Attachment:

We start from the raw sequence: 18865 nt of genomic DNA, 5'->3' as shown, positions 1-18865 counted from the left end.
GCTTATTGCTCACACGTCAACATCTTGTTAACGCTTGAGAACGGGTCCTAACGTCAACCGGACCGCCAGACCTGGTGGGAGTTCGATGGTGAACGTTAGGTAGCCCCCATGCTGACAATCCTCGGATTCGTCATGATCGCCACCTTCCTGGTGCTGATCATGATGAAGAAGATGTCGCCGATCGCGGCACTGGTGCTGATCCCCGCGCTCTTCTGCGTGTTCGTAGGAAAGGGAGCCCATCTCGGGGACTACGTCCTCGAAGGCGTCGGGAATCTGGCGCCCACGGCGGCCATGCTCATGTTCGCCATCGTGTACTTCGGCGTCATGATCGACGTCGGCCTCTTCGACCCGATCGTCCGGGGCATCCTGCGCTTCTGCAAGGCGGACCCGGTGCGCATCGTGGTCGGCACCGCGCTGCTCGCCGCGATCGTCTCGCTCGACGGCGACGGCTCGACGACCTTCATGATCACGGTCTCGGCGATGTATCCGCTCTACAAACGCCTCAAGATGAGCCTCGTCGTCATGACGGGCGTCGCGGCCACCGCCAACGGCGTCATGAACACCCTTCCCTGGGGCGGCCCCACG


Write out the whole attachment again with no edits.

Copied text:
We start from the raw sequence: 18865 nt of genomic DNA, 5'->3' as shown, positions 1-18865 counted from the left end.
GCTTATTGCTCACACGTCAACATCTTGTTAACGCTTGAGAACGGGTCCTAACGTCAACCGGACCGCCAGACCTGGTGGGAGTTCGATGGTGAACGTTAGGTAGCCCCCATGCTGACAATCCTCGGATTCGTCATGATCGCCACCTTCCTGGTGCTGATCATGATGAAGAAGATGTCGCCGATCGCGGCACTGGTGCTGATCCCCGCGCTCTTCTGCGTGTTCGTAGGAAAGGGAGCCCATCTCGGGGACTACGTCCTCGAAGGCGTCGGGAATCTGGCGCCCACGGCGGCCATGCTCATGTTCGCCATCGTGTACTTCGGCGTCATGATCGACGTCGGCCTCTTCGACCCGATCGTCCGGGGCATCCTGCGCTTCTGCAAGGCGGACCCGGTGCGCATCGTGGTCGGCACCGCGCTGCTCGCCGCGATCGTCTCGCTCGACGGCGACGGCTCGACGACCTTCATGATCACGGTCTCGGCGATGTATCCGCTCTACAAACGCCTCAAGATGAGCCTCGTCGTCATGACGGGCGTCGCGGCCACCGCCAACGGCGTCATGAACACCCTTCCCTGGGGCGGCCCCACG